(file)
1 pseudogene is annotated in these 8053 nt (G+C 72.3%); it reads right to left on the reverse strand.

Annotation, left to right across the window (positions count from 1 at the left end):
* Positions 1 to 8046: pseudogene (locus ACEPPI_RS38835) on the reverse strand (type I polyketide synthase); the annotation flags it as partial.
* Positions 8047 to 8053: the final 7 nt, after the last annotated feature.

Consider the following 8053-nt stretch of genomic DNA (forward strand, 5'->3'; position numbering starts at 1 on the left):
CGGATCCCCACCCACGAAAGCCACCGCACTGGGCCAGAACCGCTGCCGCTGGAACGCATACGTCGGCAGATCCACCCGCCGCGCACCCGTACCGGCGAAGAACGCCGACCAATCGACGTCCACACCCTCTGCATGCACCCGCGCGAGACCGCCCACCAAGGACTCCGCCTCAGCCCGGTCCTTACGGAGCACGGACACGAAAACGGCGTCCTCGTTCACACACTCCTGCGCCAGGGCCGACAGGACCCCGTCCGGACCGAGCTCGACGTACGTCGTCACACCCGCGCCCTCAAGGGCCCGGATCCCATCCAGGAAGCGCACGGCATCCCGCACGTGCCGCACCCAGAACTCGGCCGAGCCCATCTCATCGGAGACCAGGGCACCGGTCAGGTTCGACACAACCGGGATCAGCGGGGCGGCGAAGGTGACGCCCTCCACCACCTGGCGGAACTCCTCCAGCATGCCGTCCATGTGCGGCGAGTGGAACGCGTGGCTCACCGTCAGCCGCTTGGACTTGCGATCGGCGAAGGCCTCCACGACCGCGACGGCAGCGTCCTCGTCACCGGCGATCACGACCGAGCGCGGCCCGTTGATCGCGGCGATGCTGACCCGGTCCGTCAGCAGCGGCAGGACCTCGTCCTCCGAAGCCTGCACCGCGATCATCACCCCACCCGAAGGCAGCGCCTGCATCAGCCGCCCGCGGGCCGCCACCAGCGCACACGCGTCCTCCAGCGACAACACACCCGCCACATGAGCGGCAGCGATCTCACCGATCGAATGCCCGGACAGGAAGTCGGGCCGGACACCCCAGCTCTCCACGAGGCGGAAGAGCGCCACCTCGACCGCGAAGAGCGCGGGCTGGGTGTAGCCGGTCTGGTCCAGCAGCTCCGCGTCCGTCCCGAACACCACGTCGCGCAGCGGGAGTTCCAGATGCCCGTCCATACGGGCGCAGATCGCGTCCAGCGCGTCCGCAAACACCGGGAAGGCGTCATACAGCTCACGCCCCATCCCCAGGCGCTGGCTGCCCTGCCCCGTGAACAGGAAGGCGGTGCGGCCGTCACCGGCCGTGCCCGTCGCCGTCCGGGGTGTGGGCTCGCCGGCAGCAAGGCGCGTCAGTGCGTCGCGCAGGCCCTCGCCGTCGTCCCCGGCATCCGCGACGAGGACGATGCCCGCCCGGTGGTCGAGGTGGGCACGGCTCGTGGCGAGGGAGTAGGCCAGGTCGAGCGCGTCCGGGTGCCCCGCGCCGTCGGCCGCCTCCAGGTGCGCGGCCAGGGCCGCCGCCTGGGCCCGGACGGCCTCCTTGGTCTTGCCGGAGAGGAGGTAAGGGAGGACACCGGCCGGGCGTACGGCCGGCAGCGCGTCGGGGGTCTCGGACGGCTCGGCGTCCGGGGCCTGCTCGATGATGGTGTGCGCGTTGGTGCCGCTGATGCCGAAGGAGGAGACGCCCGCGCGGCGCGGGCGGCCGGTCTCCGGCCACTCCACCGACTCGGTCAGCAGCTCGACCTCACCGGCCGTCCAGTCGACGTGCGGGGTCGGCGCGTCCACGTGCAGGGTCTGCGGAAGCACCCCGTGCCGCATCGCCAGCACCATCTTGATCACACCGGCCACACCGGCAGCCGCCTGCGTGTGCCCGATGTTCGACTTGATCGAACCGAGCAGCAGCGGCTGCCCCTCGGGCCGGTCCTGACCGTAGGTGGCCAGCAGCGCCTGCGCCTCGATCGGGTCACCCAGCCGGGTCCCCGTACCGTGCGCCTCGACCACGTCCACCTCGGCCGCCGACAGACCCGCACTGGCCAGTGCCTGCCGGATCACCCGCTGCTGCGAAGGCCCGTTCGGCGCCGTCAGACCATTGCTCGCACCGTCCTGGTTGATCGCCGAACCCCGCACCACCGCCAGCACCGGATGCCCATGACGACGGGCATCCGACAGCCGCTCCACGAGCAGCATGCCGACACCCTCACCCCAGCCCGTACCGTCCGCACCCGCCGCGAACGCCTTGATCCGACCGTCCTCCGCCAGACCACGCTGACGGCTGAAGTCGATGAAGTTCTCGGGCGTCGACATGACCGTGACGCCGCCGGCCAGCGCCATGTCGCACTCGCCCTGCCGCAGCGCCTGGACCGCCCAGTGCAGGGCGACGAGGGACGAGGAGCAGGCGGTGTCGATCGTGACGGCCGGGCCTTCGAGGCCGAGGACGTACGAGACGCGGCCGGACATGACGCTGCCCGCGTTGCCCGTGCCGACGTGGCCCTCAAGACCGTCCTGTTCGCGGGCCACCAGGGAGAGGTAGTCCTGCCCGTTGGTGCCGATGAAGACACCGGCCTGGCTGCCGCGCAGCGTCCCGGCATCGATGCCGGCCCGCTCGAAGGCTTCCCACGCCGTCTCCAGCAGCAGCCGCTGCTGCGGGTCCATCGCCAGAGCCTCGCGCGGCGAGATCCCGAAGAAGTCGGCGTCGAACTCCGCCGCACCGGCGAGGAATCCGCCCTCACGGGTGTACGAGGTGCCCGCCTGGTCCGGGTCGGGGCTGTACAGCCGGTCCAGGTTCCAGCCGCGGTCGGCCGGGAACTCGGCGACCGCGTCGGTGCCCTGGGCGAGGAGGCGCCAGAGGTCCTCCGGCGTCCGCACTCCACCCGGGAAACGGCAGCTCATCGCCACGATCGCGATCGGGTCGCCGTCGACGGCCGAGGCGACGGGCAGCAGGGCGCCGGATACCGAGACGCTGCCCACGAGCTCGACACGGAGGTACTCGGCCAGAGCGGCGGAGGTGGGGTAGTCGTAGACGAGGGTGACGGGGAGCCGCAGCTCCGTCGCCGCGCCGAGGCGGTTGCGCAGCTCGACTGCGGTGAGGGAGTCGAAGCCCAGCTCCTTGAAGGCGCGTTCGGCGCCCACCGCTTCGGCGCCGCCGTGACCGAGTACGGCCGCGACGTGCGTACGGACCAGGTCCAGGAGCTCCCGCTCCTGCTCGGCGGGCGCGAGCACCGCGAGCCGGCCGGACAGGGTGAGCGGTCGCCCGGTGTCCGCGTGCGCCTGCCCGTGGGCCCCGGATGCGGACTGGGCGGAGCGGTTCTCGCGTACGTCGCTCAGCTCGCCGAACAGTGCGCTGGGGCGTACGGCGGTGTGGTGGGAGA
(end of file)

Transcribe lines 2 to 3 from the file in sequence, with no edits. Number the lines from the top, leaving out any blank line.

Annotation, left to right across the window (positions count from 1 at the left end):
* Positions 1 to 8046: pseudogene (locus ACEPPI_RS38835) on the reverse strand (type I polyketide synthase); the annotation flags it as partial.